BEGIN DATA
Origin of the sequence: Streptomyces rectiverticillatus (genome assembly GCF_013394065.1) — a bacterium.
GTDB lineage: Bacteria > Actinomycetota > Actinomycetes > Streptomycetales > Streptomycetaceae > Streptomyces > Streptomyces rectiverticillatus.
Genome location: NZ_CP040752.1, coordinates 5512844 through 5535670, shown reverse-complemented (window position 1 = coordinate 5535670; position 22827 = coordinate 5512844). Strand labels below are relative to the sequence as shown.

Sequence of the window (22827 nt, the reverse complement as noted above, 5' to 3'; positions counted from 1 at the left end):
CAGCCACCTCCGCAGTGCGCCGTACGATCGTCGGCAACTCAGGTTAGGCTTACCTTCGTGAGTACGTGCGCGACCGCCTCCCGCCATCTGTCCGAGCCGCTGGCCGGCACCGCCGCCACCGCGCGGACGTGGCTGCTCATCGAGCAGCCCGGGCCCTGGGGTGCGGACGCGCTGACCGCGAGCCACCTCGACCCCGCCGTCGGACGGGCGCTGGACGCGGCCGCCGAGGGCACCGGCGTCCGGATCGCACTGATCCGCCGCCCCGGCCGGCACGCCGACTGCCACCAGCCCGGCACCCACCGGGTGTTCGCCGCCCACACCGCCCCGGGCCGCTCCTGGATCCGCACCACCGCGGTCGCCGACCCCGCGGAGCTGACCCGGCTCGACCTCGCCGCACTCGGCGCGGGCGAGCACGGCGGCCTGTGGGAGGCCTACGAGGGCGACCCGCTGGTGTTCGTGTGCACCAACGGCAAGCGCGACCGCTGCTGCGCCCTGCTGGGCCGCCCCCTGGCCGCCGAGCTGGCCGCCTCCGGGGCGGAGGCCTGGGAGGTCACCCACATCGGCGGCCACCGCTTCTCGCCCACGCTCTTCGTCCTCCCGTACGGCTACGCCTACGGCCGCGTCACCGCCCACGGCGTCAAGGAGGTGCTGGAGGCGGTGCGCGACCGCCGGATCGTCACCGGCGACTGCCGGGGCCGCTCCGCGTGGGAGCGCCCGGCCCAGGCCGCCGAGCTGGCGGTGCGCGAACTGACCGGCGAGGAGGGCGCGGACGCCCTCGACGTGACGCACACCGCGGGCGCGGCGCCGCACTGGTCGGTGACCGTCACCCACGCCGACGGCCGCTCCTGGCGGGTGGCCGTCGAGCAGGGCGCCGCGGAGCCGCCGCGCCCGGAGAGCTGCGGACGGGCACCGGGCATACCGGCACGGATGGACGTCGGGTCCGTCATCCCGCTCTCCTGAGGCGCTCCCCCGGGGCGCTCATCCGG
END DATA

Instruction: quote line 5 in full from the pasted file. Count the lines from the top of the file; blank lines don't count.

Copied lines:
CAGCCACCTCCGCAGTGCGCCGTACGATCGTCGGCAACTCAGGTTAGGCTTACCTTCGTGAGTACGTGCGCGACCGCCTCCCGCCATCTGTCCGAGCCGCTGGCCGGCACCGCCGCCACCGCGCGGACGTGGCTGCTCATCGAGCAGCCCGGGCCCTGGGGTGCGGACGCGCTGACCGCGAGCCACCTCGACCCCGCCGTCGGACGGGCGCTGGACGCGGCCGCCGAGGGCACCGGCGTCCGGATCGCACTGATCCGCCGCCCCGGCCGGCACGCCGACTGCCACCAGCCCGGCACCCACCGGGTGTTCGCCGCCCACACCGCCCCGGGCCGCTCCTGGATCCGCACCACCGCGGTCGCCGACCCCGCGGAGCTGACCCGGCTCGACCTCGCCGCACTCGGCGCGGGCGAGCACGGCGGCCTGTGGGAGGCCTACGAGGGCGACCCGCTGGTGTTCGTGTGCACCAACGGCAAGCGCGACCGCTGCTGCGCCCTGCTGGGCCGCCCCCTGGCCGCCGAGCTGGCCGCCTCCGGGGCGGAGGCCTGGGAGGTCACCCACATCGGCGGCCACCGCTTCTCGCCCACGCTCTTCGTCCTCCCGTACGGCTACGCCTACGGCCGCGTCACCGCCCACGGCGTCAAGGAGGTGCTGGAGGCGGTGCGCGACCGCCGGATCGTCACCGGCGACTGCCGGGGCCGCTCCGCGTGGGAGCGCCCGGCCCAGGCCGCCGAGCTGGCGGTGCGCGAACTGACCGGCGAGGAGGGCGCGGACGCCCTCGACGTGACGCACACCGCGGGCGCGGCGCCGCACTGGTCGGTGACCGTCACCCACGCCGACGGCCGCTCCTGGCGGGTGGCCGTCGAGCAGGGCGCCGCGGAGCCGCCGCGCCCGGAGAGCTGCGGACGGGCACCGGGCATACCGGCACGGATGGACGTCGGGTCCGTCATCCCGCTCTCCTGAGGCGCTCCCCCGGGGCGCTCATCCGG